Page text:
The aim of Decoded 1914-18 was to invite a fresh perspective to discover and reimagine stories and material from museum collections.  The project focused on creative arts practice where museum collections, artists and innovative digital practice merge to create a new kind of digital audiovisual experience.  This collaborative innovative creative practice fundamentally disrupts the way in which museums interact with, and provide for, visitors.   This was no mean feat. Not only did we have an aspirational project to deliver but we were also trying to do it with a difficult and challenging subject matter (the impact of the First World War on the North East), across a range of TWAM venues. It was a risk – and to TWAM’s credit, one it was willing to take. Rob Stein in 2012 suggested that creating a culture in museums that embraces risk is a prerequisite to allow significant innovation to take hold.  A certain amount of risk is always associated with digital projects because they are ‘new,’ ‘innovative’ and ‘cool,’ but there are uncertainties about how much risk is too much risk. How far can the boundaries be pushed with one project and how much tolerance does the museum have? These are questions that all museums are now facing and questions which Decoded1914  tried to tackle in a relatively short amount of time and budget.


2. Artists Disrupt the Institutional Voice

One of the most dramatic effect of digital artists’ interventions in museum spaces is to disrupt the institution’s voice, content and collections so they can be seen, reimagined and presented from a new perspective. This can transform the museum from a place of information and authority to one of experience, engagement and curiosity.

For example, one of the Decoded artworks took place in the basement museum store of the Discovery Museum, completely changing the space from a working museum collection store not normally open to the public to an immersive art experience.  This was challenging and involved a lot of risk management but the final artwork was well worth the oodles of risk assessments.  Including artists in the exhibition process means taking risks and letting go of authority, and challenging staff working practices. All good things in my book.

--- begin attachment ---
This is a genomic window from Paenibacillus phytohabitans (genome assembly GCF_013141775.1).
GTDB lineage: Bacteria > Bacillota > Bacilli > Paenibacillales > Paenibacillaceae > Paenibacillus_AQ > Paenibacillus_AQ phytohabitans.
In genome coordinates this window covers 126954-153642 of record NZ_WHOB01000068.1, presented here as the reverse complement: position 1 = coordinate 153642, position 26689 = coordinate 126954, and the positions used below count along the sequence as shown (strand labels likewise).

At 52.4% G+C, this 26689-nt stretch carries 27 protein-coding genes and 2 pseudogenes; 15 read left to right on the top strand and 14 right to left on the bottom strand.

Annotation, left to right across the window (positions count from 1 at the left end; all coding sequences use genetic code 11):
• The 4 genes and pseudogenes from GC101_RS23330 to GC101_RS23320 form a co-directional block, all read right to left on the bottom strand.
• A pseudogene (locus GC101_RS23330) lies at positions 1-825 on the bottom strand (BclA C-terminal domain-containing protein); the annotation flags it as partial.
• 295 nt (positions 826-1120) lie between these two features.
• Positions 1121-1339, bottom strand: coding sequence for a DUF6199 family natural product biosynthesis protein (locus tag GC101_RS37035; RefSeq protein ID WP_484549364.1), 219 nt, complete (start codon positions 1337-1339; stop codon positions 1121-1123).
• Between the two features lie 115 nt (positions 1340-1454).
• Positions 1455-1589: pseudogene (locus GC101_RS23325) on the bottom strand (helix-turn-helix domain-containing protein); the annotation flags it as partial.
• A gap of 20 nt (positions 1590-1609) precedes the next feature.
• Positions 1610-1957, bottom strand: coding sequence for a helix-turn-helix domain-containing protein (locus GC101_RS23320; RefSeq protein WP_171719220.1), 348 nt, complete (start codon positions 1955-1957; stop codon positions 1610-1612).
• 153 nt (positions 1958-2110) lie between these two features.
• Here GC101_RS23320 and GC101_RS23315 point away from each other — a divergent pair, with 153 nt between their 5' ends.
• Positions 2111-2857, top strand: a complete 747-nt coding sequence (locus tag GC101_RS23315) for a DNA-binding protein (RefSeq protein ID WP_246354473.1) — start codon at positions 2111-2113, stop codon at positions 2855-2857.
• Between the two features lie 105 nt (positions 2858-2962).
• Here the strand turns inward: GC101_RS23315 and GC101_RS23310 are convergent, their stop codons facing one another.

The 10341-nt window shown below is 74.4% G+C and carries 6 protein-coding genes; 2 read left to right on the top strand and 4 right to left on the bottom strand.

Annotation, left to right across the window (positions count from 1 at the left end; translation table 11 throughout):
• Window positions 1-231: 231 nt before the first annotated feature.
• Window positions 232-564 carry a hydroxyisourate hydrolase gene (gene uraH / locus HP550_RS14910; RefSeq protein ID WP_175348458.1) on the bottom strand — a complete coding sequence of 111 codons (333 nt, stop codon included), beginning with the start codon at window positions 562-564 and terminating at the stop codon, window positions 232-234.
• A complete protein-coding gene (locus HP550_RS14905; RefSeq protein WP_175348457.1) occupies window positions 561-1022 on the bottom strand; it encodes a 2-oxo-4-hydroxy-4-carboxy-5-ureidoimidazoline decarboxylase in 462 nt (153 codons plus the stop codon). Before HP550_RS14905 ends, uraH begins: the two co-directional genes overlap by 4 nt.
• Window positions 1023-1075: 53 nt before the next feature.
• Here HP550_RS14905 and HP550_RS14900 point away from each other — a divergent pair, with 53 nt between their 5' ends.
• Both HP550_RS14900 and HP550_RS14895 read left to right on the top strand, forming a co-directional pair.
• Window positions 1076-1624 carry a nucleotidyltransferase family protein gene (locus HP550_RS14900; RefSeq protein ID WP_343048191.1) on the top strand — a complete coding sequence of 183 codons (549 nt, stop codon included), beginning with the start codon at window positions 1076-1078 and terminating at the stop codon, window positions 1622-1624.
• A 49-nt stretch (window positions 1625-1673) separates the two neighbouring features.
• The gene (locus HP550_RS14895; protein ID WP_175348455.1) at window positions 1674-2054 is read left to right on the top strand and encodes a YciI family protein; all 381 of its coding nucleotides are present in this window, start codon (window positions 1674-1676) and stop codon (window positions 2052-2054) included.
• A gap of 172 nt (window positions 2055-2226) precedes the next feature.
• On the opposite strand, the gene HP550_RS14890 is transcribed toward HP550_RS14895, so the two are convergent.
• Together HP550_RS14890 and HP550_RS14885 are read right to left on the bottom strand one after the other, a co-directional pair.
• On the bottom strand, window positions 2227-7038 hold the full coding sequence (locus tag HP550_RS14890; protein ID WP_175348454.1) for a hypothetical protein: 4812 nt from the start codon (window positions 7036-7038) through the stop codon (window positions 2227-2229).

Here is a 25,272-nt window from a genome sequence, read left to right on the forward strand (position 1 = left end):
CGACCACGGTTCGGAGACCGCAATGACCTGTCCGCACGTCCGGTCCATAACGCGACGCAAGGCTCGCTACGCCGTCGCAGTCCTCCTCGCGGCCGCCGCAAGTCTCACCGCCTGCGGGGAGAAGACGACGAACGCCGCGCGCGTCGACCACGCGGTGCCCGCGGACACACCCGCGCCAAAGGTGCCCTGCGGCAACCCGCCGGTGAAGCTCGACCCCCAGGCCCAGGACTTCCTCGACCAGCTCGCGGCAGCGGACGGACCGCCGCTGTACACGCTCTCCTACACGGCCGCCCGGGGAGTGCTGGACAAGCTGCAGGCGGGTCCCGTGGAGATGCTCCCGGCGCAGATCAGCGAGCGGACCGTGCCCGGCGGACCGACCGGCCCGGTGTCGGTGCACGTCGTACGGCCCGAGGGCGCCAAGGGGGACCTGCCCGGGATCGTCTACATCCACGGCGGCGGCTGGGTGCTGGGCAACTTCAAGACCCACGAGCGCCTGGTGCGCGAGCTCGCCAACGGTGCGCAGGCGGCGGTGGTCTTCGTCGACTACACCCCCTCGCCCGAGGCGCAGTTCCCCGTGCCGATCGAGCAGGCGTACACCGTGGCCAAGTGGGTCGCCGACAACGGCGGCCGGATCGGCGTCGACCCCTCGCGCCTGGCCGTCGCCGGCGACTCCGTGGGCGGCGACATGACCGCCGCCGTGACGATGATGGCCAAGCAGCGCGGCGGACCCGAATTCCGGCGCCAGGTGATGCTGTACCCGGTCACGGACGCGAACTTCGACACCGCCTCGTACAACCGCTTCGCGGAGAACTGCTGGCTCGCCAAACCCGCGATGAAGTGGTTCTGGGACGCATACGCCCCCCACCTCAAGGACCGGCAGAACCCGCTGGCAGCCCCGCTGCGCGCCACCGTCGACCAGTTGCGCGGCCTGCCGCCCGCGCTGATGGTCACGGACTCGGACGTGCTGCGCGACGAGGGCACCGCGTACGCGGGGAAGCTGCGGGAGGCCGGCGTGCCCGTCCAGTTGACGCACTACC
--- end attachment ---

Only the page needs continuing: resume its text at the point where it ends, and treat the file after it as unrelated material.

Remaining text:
3. Friction is a Good Thing

Differing perspectives create tension and friction, sometimes unpredictably so.  But tension can be incredibly good for the collaborative and creative process.  If everyone worked in the same way, it would make for a very boring world. For Decoded we worked with a range of artists and creative practitioners.  I was surprised how much friction there was on some projects, whereas others went smoothly without incident. Now I don’t mean friction in terms of disagreements, misunderstandings or negativity.  It is more of a friction in terms of approach and expectations.  There was a disconnect between museum timescales and artistic timescales.  It was really refreshing to work with varying perspectives on timescales and project management and throughout the process we learnt a lot about expectations around museum collections availability, documentation and retrieval.  Despite some difficulties the friction between artists and museums is really interesting.Our ideas were challenged, tested, and in turn better projects were produced. This is the kind of useful friction that leads to new ways of working.   It highlights the challenges of working in a museum, and particularly highlights the need for museums to evolve their understanding around public expectations of collections access in projects.  Friction pushes all staff and can innovate all areas of the museum, by engaging them in the creative process.